Capitalism is voracious in its single-minded pursuit of profit, particularly the late capitalism of the 21st century. There is a reason Marx likened capital to a vampire whose thirst could not be slaked. What makes this avaricious drive to expand so stark – and so wrongheaded – today is how much more we know now about the destruction wrought by bottom line-driven economic growth. We understand the horrifying labor conditions in the sweatshops of El Salvador and Bangladesh. We are aware that our electronics are only possible because of forced labor in the coltan mines of the Congo. We know that the ice caps are melting, that fossil fuel extraction and consumption is causing a mass extinction and that climate change is generating ever more dangerous weather. And yet…capital continues grabbing more and more, often with our tacit acceptance because who are we to resist the comic-book-villain-esque capitalists?

Public Trust is a documentary that examines this odd matrix of relationships that exist in late capitalism involving the natural world, capital’s vampiric thirst (and the villainy of its boot-licking thralls, too), and the everyday consumer-citizens of the US who simultaneously resist and cooperate with capitalism’s increasingly reckless death drive. The film examines the fight over the massive landholdings – 640 million acres – of the US federal government.

This was something that was not really even a debate until the Reagan administration, but has now become one of the more passionate topics in US politics. As Public Trust makes plain, what is so noteworthy about this particular debate is that the vast majority of the US public is all on the same side: most US-Americans want to see the US government continue to maintain the public lands it holds. Most US citizens want to keep these spaces as they are. On the other side of the debate is the extraction industry who want to mine, log and frack US public space for the benefit of their shareholders. The only reason it is a political issue at all is that a coterie of spineless US politicians is willing to betray the wishes of voters and give over public lands to corporate interests.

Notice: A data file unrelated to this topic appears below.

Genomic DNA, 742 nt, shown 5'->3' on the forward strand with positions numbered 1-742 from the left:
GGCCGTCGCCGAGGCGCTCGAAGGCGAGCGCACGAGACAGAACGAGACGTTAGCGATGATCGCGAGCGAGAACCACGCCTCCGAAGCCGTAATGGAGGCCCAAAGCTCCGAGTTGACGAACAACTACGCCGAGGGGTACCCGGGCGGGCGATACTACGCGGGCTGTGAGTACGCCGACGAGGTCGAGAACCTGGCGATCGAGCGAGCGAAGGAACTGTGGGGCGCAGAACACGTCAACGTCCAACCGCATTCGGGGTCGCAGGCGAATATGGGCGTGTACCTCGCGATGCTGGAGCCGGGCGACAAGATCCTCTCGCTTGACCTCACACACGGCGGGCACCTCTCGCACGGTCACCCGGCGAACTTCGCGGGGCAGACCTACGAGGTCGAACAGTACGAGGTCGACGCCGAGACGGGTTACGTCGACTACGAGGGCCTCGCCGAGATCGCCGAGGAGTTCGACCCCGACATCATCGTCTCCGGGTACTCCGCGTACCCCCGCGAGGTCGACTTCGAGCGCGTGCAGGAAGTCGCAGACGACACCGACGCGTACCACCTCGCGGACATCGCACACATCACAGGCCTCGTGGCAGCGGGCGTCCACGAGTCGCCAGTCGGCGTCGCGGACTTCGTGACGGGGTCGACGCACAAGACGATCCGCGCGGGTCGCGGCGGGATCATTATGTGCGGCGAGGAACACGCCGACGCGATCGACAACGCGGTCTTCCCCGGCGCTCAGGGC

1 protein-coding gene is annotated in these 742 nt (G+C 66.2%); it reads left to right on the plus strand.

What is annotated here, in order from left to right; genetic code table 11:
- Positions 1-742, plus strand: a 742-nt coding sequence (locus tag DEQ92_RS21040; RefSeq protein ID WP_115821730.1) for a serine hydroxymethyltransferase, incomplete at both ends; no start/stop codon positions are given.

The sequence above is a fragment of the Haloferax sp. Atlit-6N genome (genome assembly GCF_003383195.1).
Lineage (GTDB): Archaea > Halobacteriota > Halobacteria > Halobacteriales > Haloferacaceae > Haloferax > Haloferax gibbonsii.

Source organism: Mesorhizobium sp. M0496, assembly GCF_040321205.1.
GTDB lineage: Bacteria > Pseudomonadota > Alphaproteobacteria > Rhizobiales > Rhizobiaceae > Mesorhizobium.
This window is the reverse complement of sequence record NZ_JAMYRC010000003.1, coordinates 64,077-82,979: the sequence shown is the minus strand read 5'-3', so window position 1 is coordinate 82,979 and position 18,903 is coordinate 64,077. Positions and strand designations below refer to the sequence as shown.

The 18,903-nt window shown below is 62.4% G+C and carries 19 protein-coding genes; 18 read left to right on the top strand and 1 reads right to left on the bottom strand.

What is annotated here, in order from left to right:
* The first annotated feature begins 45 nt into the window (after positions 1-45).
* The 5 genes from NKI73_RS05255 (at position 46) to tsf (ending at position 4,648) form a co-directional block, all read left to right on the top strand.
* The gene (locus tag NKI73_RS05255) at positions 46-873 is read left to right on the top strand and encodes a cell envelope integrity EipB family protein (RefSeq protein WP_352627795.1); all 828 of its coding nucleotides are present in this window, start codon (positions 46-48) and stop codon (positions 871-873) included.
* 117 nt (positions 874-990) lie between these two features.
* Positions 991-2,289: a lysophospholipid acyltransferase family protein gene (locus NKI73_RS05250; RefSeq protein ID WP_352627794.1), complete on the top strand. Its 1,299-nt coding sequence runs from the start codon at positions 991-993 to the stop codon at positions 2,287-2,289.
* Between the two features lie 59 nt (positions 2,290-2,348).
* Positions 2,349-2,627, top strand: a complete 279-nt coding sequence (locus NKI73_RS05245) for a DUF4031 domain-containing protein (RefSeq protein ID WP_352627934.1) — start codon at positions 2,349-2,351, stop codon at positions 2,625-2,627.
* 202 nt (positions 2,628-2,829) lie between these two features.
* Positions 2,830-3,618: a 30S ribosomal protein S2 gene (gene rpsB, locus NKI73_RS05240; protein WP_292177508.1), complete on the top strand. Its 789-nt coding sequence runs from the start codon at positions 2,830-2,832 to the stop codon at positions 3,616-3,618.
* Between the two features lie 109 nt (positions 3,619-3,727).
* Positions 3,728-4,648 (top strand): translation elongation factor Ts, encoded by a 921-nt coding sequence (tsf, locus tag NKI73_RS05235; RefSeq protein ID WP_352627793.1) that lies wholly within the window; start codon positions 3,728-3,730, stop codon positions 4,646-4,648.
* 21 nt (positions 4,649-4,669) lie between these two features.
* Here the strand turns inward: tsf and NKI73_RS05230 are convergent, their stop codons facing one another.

That is the quite straightforward story of Public Trust. The film focuses on a few key battlegrounds: Alaska’s Arctic National Wildlife Refuge, Utah’s Bears Ears National Monument and Minnesota’s Boundary Waters Canoe Area Wilderness. It puts viewers on the ground with local activists – often indigenous people – who are resisting government efforts to allow oil, uranium and copper mining in these locales. The narrative is a bit unfocused and occasionally veers too hard into pathos, but the film’s argument is convincing and compelling, its characters memorable and its message clear. And the photography here is spectacular. The US has an immense wealth of natural beauty, and Public Trust does a superb job of capturing it in flyover shots of the caribou in the ANWR, close-up images of the petroglyphs of Bears Ears and dozens of other jaw-dropping locations.

Public Trust is crafted to appeal to the masses. Like so much politically inflected media in the Trump era, it is a sober, moderate call for a return to reason, good sense and common decency. There is nothing extreme here and it is difficult to discern how any reasonable person could disagree with the film’s thesis that it is better for the US public to control federal land than for a couple of dozen greasy tycoons to obliterate it so that they can buy a third yacht. But, hey, in 2020, that seems to be a succinct summary of most political discussions in the US. As such, the film is likely more appropriate for those who are less politically engaged or less involved in environmental justice or indigenous peoples’ struggles.

Summary
Crafted to appeal to the masses, the film is a sober, moderate call for a return to reason, good sense and common decency.
61 %
Reasonable Anger
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Martin Eden

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